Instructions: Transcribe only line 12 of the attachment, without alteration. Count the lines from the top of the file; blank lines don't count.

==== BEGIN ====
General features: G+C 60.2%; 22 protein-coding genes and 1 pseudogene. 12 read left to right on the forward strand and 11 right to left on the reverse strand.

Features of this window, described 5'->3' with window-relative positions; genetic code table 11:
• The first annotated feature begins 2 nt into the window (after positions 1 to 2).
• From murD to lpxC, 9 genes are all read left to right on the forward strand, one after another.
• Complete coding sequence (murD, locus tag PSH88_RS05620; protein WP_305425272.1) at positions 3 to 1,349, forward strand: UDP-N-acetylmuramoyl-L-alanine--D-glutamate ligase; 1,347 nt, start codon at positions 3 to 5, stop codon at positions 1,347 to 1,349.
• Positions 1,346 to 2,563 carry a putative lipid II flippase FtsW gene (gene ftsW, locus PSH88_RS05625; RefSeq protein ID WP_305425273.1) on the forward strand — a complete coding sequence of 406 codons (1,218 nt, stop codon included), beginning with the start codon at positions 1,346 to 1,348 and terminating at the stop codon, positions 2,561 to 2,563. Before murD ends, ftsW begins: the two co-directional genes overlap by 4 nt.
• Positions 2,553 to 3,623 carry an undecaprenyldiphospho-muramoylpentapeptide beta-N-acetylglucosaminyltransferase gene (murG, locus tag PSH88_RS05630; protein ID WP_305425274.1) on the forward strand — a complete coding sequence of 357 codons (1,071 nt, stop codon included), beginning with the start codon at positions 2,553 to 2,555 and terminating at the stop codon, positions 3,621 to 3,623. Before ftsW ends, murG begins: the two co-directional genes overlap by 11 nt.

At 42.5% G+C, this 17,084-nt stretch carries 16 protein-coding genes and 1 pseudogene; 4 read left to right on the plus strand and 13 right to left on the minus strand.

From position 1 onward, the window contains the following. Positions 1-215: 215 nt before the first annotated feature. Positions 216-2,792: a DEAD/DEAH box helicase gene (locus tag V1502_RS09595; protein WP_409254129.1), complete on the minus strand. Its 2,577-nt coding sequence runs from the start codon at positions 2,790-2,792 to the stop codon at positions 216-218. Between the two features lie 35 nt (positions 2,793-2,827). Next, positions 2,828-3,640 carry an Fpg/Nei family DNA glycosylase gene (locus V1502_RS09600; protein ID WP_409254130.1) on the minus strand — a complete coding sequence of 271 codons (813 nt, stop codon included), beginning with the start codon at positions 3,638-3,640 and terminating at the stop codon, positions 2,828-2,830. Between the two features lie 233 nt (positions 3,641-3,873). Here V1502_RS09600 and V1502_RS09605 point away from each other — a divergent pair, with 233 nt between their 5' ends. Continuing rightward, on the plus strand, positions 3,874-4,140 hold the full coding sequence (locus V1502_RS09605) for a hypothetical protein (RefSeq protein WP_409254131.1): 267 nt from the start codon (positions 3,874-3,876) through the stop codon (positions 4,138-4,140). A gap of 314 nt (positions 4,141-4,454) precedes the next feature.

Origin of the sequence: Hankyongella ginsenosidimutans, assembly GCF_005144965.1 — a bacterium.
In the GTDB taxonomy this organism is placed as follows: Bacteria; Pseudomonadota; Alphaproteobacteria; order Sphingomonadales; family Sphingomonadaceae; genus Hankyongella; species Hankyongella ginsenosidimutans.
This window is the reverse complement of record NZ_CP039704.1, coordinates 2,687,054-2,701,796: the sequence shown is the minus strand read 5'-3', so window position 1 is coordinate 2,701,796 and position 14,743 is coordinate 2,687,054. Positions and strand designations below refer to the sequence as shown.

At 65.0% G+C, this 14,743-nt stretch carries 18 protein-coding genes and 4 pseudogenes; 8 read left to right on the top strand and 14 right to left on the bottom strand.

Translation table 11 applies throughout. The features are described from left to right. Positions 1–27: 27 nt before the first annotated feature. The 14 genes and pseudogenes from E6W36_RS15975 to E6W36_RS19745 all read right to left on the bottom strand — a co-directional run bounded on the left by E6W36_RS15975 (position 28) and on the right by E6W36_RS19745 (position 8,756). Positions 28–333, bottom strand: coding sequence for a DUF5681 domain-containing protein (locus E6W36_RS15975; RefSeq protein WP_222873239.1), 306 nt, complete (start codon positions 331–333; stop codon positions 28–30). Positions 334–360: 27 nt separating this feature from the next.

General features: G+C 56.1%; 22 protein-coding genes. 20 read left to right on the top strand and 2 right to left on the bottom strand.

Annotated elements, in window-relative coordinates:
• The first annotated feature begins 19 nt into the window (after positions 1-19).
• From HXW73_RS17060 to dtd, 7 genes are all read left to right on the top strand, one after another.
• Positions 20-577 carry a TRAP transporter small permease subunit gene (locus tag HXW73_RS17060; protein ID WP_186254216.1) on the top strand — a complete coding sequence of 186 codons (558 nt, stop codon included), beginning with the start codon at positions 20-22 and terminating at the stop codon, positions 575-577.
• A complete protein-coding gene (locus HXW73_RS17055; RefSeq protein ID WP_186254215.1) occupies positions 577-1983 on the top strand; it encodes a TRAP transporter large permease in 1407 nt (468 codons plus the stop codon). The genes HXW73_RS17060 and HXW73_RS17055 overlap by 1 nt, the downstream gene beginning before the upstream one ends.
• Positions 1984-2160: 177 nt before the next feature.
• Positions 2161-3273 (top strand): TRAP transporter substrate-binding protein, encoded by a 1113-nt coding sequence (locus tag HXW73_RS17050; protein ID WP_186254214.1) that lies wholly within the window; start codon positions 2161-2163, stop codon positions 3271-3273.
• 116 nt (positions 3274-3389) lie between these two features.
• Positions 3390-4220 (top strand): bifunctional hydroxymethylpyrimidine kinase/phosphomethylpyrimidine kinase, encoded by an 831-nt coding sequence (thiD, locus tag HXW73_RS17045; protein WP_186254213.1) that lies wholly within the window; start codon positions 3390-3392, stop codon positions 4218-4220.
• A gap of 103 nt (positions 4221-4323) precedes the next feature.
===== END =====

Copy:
This window is the reverse complement of record NZ_CP039704.1, coordinates 2,687,054-2,701,796: the sequence shown is the minus strand read 5'-3', so window position 1 is coordinate 2,701,796 and position 14,743 is coordinate 2,687,054. Positions and strand designations below refer to the sequence as shown.